[Central Point, Oregon] — April 9, 2020, Along with state and federal recreation providers, Jackson County closed all parks to public use on March 23, 2020 in order to comply with Governor Kate Brown’s “Stay Home, Save Lives” order. Jackson County Park staff and the Jackson County Board of Commissioners’ office have received several calls regarding the closures as many people look to recreate outdoors with improving weather. “Public health officials are asking people to stay home as much as possible at this critical point in this crisis, with the hope that staying away from our parks for a short time will open things back up sooner rather than later,” says Steve Lambert, Jackson County Parks Program Manager. “While sitting fishing on a lake may seem harmless, it goes against the Governor's order to ‘minimize travel, other than essential travel to or from a home, residence, or workplace.’”
The “Stay Home, Save Lives” order specifies that essential travel is only for obtaining or providing food, shelter, essential consumer needs, education, health care, or emergency services; for essential business and government services; and for the care of family members, household members, elderly persons, minors, and dependents.
With the summer-like weather this week, there have numerous instances of people moving barricades that are blocking parking areas and heading to the water in large groups. In recent evenings, neighbors near Emigrant Lake have called law enforcement to report large gatherings of up to 80 individuals enjoying the weather and ignoring the orders to limit travel only for emergency purposes. “Any other time we would be happy to give these folks a place to have a little fun,” says Lambert. “But, right now, we want people to stay at home as we all want to get through this crisis as soon as possible.”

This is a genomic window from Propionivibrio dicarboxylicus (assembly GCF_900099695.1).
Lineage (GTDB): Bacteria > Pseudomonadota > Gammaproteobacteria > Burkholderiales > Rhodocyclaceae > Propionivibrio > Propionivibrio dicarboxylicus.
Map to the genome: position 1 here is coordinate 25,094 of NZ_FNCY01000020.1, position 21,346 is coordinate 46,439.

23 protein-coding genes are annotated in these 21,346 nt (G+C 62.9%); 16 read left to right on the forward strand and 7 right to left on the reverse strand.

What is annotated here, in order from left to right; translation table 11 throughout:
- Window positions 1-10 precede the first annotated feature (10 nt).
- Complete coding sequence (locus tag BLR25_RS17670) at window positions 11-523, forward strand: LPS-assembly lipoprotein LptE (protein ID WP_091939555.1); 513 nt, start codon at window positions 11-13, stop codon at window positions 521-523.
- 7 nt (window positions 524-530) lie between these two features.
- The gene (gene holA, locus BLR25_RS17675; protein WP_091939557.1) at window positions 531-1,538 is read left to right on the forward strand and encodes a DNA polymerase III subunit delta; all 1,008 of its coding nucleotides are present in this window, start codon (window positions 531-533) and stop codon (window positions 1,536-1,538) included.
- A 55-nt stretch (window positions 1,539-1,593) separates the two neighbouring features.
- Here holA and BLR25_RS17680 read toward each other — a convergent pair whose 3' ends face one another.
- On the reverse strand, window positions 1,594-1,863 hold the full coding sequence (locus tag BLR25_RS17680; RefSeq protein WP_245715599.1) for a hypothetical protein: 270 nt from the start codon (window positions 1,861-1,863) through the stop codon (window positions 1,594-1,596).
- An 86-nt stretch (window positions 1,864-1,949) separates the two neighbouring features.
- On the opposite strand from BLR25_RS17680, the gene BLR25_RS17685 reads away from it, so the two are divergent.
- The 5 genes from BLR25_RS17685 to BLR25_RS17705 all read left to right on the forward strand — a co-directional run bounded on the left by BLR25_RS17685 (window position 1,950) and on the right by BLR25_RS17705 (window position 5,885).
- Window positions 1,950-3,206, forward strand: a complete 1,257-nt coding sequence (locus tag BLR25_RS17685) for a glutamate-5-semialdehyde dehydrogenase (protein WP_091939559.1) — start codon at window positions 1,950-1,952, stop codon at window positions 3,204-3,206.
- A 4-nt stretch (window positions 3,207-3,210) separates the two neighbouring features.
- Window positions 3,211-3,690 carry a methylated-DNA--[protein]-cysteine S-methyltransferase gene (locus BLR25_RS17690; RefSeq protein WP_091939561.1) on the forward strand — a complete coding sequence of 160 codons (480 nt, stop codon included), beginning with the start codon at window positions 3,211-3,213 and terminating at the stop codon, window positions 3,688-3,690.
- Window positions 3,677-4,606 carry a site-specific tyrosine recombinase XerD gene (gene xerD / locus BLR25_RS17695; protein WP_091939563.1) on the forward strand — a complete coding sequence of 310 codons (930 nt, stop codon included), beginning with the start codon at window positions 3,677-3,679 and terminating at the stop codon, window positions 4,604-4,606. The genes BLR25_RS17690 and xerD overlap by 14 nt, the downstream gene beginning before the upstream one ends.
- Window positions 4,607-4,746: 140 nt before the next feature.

Beyond Governor Brown’s stay-at-home order, the Jackson County Parks Program currently lacks the staff to maintain the parks and clean the restrooms. The Jackson County Parks Program does not receive property tax support and is heavily reliant upon user fees. As such, the parks closures forced the program to lay off most of its staff, as was the case for many other tourism-related businesses. Presently, only a small team of Jackson County Parks staff remains to provide minimal maintenance so the parks will be ready to reopen as soon as possible and to assist in the county-wide emergency response. Lambert adds, “As soon as we are given the go ahead from our public health officials and the Governor, we will proceed with reopening our parks. This will not be an easy transition, but we will work to get facilities opened and operational as soon as we can. In the end, we want people in our parks as much as they want to be there. Providing a place for fun is what we do!”